We don’t run corporate ads. We don’t shake our readers down for money every month or every quarter like some other sites out there. We only ask you once a year, but when we ask we mean it. So, please, help as much as you can. We provide our site for free to all, but the bandwidth we pay to do so doesn’t come cheap. All contributions are tax-deductible.
“On a trip to the market, Haji Lawania says he drove into a hail of US gunfire that shattered his windshield and killed his father, nephew and a village elder. In three separate incidents Sunday and Monday, Afghan witnesses and officials said US military action may have killed up to 20 civilians.”
– AP Afghanistan, March 7, 2007
“US forces opened fire on an unarmed Iraqi family’s car and killed a father and his two young daughters, the man’s wife told AFP on Saturday . . . ‘They just opened fire randomly on us,’ said Akhlas Abduljabbar, a Sunni housewife . . . ‘They killed my husband and two daughters and my three-year-old boy was wounded in the head’.”
– AFP Iraq, March 10, 2007
“I don’t think America gets enough credit for trying to help improve people’s lives.”
– George W Bush, March 9, 2007
Bush has lost his wars in Iraq and Afghanistan. The world condemns the gulags operated by his secret agencies that are accountable to the laws of neither man nor God. The peoples of Iraq and Afghanistan dread and detest the foreign troops who occupy their country. The lives of few on earth have been improved by America, and those are mainly the already obscenely rich (the “haves and the have-mores”, in the words of the vulgar Bush). And the United States, that wonderful country, is now regarded round the world as an aggressive barbaric empire whose soldiers and pilots kill at will.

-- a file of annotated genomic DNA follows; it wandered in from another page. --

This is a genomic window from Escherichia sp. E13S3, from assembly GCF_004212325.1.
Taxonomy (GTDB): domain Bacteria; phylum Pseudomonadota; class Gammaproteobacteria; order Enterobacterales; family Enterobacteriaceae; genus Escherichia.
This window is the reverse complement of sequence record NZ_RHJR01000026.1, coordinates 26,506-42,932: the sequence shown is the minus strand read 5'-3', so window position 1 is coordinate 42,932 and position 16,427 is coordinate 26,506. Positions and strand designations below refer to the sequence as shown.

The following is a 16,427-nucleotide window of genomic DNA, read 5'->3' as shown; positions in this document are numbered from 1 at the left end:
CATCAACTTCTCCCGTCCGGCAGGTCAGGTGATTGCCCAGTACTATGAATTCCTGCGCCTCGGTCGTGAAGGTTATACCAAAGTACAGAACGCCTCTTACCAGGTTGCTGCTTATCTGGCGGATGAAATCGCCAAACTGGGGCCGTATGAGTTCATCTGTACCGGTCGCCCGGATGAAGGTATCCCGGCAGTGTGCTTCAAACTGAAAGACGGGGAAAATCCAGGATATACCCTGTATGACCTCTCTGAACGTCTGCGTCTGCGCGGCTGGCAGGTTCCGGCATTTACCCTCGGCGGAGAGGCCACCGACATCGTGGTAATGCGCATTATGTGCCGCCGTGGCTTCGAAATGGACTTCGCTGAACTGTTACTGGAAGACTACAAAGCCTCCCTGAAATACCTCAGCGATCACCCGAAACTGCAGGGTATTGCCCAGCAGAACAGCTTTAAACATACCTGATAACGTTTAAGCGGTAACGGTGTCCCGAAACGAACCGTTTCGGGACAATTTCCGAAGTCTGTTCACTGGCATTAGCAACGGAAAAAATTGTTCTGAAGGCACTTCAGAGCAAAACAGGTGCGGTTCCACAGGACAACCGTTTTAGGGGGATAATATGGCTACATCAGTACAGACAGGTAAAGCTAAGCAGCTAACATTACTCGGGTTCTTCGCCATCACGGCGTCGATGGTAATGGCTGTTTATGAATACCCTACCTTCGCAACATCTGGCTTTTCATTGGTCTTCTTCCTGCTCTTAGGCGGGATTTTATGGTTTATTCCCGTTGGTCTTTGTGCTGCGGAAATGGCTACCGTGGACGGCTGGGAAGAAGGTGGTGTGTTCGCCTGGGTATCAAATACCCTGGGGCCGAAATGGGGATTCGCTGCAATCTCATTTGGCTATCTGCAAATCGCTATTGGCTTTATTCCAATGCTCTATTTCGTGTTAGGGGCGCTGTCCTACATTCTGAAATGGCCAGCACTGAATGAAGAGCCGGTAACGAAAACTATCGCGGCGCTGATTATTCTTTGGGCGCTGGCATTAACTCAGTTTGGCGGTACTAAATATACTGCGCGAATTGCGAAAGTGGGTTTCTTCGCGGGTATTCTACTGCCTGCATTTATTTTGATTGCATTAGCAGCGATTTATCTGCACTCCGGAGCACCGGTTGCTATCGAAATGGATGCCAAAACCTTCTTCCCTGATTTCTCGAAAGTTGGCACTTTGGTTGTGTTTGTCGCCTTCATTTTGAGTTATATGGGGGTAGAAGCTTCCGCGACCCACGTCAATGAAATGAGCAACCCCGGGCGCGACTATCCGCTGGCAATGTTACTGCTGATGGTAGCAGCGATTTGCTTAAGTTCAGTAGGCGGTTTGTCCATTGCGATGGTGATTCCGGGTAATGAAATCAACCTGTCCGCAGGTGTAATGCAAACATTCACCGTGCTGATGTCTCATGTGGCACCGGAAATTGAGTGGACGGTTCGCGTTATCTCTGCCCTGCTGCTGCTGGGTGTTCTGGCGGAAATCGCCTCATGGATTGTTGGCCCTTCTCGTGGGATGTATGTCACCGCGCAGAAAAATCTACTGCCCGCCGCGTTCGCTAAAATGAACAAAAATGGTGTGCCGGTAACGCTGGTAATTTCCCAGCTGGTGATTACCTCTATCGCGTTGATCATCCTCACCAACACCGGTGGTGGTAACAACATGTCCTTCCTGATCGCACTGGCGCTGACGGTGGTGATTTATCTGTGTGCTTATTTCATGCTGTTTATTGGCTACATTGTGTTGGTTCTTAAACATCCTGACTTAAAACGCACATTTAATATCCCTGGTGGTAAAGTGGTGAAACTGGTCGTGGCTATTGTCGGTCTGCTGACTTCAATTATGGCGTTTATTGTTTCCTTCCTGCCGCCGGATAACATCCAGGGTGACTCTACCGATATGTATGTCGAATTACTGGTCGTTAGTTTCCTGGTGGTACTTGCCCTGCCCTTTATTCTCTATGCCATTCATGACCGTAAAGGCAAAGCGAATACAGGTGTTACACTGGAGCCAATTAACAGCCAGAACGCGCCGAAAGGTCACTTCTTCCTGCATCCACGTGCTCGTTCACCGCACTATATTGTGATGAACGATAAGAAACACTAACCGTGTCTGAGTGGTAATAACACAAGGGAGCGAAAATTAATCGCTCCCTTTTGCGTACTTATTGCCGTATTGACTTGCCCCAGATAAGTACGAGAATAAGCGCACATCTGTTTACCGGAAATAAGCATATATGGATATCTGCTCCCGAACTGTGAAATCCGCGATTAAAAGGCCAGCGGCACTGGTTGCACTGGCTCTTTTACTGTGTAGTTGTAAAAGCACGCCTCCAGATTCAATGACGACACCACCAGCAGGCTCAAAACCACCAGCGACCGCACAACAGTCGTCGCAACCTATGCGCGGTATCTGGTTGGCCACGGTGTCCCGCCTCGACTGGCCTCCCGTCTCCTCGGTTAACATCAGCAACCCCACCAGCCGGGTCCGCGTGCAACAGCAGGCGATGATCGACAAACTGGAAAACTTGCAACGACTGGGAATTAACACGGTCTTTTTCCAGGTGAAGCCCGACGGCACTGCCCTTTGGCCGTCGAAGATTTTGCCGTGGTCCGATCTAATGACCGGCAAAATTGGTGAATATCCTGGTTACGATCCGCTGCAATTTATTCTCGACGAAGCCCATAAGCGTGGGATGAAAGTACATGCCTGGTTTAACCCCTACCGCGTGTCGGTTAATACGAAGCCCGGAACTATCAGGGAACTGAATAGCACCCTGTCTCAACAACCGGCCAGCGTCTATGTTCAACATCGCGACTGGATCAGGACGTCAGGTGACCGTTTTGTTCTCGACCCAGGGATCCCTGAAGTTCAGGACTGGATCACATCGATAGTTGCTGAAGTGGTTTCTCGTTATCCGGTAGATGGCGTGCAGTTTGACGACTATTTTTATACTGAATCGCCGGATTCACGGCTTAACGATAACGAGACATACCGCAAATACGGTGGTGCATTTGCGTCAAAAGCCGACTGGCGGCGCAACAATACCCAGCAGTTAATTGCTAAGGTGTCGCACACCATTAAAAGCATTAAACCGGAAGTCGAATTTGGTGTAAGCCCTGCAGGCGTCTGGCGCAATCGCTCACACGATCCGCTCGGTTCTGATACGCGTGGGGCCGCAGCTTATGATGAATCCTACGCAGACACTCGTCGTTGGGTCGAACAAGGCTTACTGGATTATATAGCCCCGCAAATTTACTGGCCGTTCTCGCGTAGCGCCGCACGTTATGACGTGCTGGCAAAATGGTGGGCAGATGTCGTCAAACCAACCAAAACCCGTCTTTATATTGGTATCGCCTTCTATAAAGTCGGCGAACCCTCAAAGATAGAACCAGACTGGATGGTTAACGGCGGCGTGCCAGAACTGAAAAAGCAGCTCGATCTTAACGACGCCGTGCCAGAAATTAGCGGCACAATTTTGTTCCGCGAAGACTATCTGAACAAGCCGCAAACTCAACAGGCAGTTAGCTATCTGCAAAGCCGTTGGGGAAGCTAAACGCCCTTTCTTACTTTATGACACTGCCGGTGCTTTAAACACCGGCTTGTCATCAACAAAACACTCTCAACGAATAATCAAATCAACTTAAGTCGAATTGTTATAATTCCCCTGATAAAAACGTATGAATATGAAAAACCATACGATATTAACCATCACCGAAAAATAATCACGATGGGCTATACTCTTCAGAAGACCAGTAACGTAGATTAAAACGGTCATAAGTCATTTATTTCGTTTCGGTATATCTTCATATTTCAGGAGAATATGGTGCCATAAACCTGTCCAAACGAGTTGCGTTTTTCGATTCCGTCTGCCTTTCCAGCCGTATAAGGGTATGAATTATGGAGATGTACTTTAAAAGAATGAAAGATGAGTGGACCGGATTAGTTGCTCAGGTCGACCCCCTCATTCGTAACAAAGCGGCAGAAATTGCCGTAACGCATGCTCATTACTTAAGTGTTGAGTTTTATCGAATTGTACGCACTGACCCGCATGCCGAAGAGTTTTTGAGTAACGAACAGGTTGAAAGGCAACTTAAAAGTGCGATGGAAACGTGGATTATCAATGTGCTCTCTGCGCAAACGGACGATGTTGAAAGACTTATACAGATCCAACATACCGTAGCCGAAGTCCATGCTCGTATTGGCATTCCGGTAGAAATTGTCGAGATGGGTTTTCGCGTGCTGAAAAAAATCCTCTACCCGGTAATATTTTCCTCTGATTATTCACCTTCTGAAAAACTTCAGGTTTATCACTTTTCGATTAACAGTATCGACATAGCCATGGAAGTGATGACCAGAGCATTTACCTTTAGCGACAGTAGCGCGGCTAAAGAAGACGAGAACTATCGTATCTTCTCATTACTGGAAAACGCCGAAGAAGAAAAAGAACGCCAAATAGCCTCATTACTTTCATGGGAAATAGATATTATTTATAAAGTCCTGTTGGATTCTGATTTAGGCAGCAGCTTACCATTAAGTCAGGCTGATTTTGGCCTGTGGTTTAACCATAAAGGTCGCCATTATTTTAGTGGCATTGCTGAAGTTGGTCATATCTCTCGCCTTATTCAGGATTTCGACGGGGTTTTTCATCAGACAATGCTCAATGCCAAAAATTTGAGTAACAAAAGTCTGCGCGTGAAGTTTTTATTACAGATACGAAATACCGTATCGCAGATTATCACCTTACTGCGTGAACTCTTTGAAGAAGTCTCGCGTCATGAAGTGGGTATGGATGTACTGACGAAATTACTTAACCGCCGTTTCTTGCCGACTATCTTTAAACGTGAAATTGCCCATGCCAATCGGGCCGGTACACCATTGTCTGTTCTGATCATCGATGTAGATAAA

Give credit where it’s due.
Not so many years ago infantry soldiers lived by the principle that their duty was to “close with and kill the enemy in any weather, in any terrain, by day or by night” (or words to that effect). Nowadays it seems that soldiers live by the principle that they can kill anyone who might get in their way, either by random blazing away at civilian cars carrying kids or by calling in airmen daremen who just love slamming 2000 pound bombs onto the planet.
These pilots, these video-game warriors, are experiencing what Tom Wolfe called “fighter jock heaven”. They love this ultra-modern warfare against ragheads (just like the old days of gooks, dinks, slopes and so forth), because they have war joy without the danger. These bombing and rocketing pilots face no enemy threat. There is not a chance of them facing an enemy aircraft that could meet them on equal terms. They never see blood unless they cut themselves shaving. They take off, like in the simulator, and zoom along to blast and shatter whatever the army wants to target and it doesn’t matter a damn if there are kids down there.
There has not been a US strike aircraft shot down or had its paint job scratched in this century, except by friendly fire. And after the Air Force or Navy jet jocks kill kids with 2000 pound bombs they can go back and relax over a beer, because they never see (so cannot think about), the deaths so far below them. They mean nothing to them, because they are the Lords of the skies. Their job is to kill and question not. They are the nearest thing, so far, to living robots. These poor, soulless, happy savages are androids, and in a way we should pity them.
The spokesman for North Atlantic Treaty Organization forces in Afghanistan, the Alice-in-Wonderland Colonel Tom Collins, told the world why two thousand pound bombs thunder down on Afghan houses. He explained that “It would seem to me that the enemy benefits when forces take what we consider appropriate action against threatening behavior . . . Nonetheless, the enemy is able to gain from that because there is this perception that we’re shooting people, civilians.”
Of course your troops are “shooting people, civilians” you booby. And your pilots and their bombs and rockets are killing civilians like there’s no tomorrow, thereby creating ever more hatred of Americans.